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Newspapers see sharp circulation drop of 4.6 percent

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[October 28, 2008]  NEW YORK (AP) -- Circulation at the nation's daily newspapers is falling faster than anticipated this year as readers continue their migration to the Internet and papers narrow their distribution to cut costs.

The development, which compounds the fiscal challenge of plummeting advertising revenue, was revealed Monday when the Audit Bureau of Circulations released sales totals reported by newspapers for April through September.

DonutsCombined weekday circulation of all 507 papers that reported circulation totals this year and last averaged 38,165,848 in the six months ending in September, 4.6 percent below 40,022,356 a year earlier. The aggregate drop was only 2.6 percent in the September 2007 period, compared with September 2006.

Sunday circulation fell faster than daily -- 4.8 percent, to 43,631,646 at the 571 papers with comparable totals. A year ago, Sunday circulation fell 3.5 percent.

Daily circulation at 16 of the 25 largest papers fell more than 5 percent in the latest period.

Circulation has been dropping at newspapers for decades, a trend sped up by readers shifting to the Internet. Newspapers also have lost advertising in recent years because of the Internet, and that decline accelerated this summer as the weak economy prompted advertisers to pull back on spending.

To boost revenue, many papers also have increased prices, a move that has caused small circulation drops.


This year's sharpening circulation drop also appears to result in part from the way papers are responding to losing ad revenue, said Rick Edmonds, media analyst at the journalism think tank Poynter Institute.

"Times are tough, and they are looking at everything that's in their expense base," he said. "Building new subscribers is an expensive proposition."

Consider The Atlanta Journal-Constitution, where circulation declined 13.6 percent, the largest drop among the 25 largest papers.

The paper increased prices and reduced its distribution footprint by a third to 49 counties. Some of the counties dropped weren't even in Georgia and were more expensive to reach, said Bob Eickhoff, the paper's senior vice president for operations.

The Journal-Constitution also distributed fewer free and cut-rate promotional copies that readers might simply toss, figuring advertisers are more likely to want readers who consciously buy the paper, he said.

Randy Bennett, senior vice president for business development at the Newspaper Association of America, said focusing on core readers is a move by papers to improve value for advertisers.

But Ken Doctor, media analyst with Outsell Inc., said papers have been shrinking their territories for years without seeing such sharp circulation drops.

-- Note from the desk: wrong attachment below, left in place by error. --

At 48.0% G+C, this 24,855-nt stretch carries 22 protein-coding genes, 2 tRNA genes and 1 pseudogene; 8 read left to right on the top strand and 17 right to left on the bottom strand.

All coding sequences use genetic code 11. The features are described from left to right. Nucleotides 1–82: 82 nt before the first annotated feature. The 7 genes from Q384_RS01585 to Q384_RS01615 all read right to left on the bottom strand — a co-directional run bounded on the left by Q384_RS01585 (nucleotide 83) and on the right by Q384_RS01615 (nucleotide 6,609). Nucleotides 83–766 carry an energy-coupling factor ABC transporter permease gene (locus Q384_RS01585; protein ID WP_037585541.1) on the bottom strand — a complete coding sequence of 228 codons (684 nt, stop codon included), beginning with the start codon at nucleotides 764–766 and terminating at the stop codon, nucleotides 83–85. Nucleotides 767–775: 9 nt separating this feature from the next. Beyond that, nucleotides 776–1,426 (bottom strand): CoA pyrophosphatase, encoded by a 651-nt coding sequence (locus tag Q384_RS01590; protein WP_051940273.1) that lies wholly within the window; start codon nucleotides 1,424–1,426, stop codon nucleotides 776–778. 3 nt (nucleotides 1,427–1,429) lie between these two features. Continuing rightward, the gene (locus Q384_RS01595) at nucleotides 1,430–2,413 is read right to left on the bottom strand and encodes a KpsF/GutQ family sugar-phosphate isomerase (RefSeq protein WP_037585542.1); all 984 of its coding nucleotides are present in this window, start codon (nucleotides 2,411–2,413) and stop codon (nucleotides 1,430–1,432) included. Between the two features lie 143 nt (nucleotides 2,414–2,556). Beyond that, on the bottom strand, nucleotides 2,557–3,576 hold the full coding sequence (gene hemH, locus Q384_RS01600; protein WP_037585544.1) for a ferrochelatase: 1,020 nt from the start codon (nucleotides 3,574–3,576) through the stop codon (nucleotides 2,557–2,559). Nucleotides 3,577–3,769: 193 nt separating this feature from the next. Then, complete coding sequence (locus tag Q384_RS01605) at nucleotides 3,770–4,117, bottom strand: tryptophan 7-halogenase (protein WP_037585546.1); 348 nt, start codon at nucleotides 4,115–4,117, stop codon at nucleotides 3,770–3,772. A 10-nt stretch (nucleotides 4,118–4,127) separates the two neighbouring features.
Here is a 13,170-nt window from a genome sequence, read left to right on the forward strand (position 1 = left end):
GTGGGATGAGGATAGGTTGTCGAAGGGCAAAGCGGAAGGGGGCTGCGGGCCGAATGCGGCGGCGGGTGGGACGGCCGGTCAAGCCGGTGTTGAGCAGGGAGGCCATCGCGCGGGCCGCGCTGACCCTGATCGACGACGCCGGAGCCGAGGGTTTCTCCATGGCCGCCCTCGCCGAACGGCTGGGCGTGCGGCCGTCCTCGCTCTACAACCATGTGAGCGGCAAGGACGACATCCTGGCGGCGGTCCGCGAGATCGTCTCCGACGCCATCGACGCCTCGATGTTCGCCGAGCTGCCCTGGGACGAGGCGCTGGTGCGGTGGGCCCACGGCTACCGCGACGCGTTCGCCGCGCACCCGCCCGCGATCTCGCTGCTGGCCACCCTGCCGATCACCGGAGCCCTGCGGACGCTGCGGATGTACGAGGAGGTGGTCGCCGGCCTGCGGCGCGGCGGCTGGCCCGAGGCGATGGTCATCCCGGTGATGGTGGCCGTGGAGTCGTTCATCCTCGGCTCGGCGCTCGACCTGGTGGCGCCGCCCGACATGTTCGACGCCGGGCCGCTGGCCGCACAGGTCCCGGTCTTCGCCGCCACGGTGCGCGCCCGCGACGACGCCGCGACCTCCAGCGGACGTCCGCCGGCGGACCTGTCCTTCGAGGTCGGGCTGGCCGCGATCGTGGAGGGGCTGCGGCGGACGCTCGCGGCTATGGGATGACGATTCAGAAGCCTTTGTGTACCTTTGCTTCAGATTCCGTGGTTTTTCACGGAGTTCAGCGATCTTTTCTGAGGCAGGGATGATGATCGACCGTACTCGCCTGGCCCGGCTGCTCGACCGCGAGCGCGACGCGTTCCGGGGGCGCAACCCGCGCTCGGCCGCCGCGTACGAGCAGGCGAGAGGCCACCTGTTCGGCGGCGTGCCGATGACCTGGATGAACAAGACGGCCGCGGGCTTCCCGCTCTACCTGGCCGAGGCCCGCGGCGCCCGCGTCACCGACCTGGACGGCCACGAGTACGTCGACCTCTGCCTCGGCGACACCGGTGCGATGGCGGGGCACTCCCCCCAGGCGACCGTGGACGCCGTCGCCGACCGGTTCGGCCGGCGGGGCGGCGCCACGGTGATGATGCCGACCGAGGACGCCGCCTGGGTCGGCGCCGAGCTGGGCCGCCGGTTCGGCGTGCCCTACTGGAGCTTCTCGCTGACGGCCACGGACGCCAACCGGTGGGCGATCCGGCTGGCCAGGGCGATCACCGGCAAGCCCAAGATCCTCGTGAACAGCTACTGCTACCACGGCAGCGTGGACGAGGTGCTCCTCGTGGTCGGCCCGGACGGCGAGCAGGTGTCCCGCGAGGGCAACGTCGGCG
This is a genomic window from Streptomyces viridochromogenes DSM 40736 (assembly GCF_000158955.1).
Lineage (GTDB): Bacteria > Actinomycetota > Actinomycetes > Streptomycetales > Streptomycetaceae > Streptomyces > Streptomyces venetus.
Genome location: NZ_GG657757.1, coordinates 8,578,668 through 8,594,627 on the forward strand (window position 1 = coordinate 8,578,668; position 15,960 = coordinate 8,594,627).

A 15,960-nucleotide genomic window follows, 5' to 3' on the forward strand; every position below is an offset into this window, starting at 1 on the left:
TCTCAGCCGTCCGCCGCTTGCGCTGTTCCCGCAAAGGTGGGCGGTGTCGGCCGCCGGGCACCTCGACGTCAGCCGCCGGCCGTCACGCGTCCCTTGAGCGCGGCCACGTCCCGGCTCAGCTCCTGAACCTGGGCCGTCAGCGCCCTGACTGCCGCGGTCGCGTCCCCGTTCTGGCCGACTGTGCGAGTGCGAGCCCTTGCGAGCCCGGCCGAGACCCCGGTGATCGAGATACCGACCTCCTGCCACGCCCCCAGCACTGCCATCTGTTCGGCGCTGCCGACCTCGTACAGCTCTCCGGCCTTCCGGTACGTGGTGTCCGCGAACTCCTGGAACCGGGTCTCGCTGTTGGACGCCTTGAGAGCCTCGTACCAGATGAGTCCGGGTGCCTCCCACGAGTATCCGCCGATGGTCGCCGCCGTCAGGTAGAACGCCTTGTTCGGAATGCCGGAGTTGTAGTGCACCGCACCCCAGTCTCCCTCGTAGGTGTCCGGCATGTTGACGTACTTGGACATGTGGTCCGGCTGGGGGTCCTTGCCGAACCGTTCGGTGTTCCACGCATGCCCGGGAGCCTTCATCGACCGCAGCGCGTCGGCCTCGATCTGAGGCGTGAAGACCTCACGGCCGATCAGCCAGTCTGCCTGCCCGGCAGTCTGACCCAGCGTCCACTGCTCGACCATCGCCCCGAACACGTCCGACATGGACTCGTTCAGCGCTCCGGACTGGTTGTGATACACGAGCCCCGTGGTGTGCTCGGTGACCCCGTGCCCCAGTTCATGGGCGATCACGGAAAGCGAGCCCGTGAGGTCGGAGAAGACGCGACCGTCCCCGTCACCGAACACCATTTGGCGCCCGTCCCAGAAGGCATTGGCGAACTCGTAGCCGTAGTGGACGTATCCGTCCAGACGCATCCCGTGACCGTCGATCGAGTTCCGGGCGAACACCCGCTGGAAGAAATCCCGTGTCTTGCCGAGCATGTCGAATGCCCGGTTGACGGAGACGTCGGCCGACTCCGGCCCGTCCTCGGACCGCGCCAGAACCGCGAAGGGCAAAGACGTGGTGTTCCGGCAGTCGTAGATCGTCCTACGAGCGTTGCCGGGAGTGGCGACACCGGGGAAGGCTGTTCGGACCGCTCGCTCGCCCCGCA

He blames the acceleration on reduced quality as papers drastically cut staff and other expenses.

"The fact that there are less pages, fewer stories, less familiar bylines, readers are noticing, and that's having an impact," Doctor said. "What is worrisome is the product is getting cut back even more."

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With the economy in a major downturn, he said, newspaper readers are more likely than ever to drop their subscriptions because there is a free alternative -- the Internet.

In a sign of hope, usage of newspaper Web sites grew nearly 16 percent in the third quarter, compared with last year, to an average of more than 68 million monthly unique visitors, the newspaper group said last week.

"Circulation does not tell the complete story," Bennett said.

But online ad sales haven't increased fast enough to offset the declines in print, which still makes up the bulk of a paper's revenue.

Among the nation's largest newspapers, USA Today remains the top seller with average daily circulation of 2,293,310, just 173 more than last year. The No. 2 daily, The Wall Street Journal, also reported flat circulation -- up just 117 copies to 2,011,999.

The New York Times' circulation fell 3.6 percent to 1,000,665, while circulation at the Los Angeles Times fell 5.2 percent to 739,147. All other papers in the top 25 also saw declines.

The New York Times remains the top paper on Sundays, when USA Today and the Journal do not publish, with a circulation of 1,438,585, down 4.1 percent. The Los Angeles Times follows at 1,055,076, down 5.1 percent, and the Post at 866,057, a decrease of 3.2 percent.

Among the top 25, only the St. Louis Post-Dispatch and the St. Petersburg (Fla.) Times reported Sunday gains, of 0.8 percent and 0.1 percent, respectively.


Despite the industrywide decline in circulation, five papers outside the top 25 reported gains of at least 5 percent, led by the Wisconsin State Journal of Madison, where circulation rose 10.6 percent to 97,012.

The other gainers are The Macomb Daily of Mount Clemens, Mich., The Daily Sun of The Villages, Fla., The Times of Trenton, N.J., and the Citizen Tribune of Morristown, Tenn.

[Associated Press; By ANICK JESDANUN]

Copyright 2008 The Associated Press. All rights reserved. This material may not be published, broadcast, rewritten or redistributed.


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